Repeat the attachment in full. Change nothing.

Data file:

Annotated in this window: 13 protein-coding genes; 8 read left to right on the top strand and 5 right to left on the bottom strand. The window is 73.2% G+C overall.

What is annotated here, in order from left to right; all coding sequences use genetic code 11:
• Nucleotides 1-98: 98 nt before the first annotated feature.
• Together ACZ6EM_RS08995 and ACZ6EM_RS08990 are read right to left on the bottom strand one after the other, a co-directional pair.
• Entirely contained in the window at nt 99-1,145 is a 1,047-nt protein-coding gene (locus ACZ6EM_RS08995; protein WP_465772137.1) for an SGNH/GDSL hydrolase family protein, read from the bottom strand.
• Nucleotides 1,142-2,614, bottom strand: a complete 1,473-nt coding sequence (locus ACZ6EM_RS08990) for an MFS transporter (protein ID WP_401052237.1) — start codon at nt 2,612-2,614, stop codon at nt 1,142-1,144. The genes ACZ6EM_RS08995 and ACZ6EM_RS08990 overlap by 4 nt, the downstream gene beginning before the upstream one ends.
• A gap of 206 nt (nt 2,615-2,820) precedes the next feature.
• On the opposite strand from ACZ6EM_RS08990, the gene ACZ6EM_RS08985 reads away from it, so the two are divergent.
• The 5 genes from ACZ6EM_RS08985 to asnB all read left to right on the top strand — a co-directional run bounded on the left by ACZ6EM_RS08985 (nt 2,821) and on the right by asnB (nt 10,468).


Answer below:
Annotated in this window: 13 protein-coding genes; 8 read left to right on the top strand and 5 right to left on the bottom strand. The window is 73.2% G+C overall.

What is annotated here, in order from left to right; all coding sequences use genetic code 11:
• Nucleotides 1-98: 98 nt before the first annotated feature.
• Together ACZ6EM_RS08995 and ACZ6EM_RS08990 are read right to left on the bottom strand one after the other, a co-directional pair.
• Entirely contained in the window at nt 99-1,145 is a 1,047-nt protein-coding gene (locus ACZ6EM_RS08995; protein WP_465772137.1) for an SGNH/GDSL hydrolase family protein, read from the bottom strand.
• Nucleotides 1,142-2,614, bottom strand: a complete 1,473-nt coding sequence (locus ACZ6EM_RS08990) for an MFS transporter (protein ID WP_401052237.1) — start codon at nt 2,612-2,614, stop codon at nt 1,142-1,144. The genes ACZ6EM_RS08995 and ACZ6EM_RS08990 overlap by 4 nt, the downstream gene beginning before the upstream one ends.
• A gap of 206 nt (nt 2,615-2,820) precedes the next feature.
• On the opposite strand from ACZ6EM_RS08990, the gene ACZ6EM_RS08985 reads away from it, so the two are divergent.
• The 5 genes from ACZ6EM_RS08985 to asnB all read left to right on the top strand — a co-directional run bounded on the left by ACZ6EM_RS08985 (nt 2,821) and on the right by asnB (nt 10,468).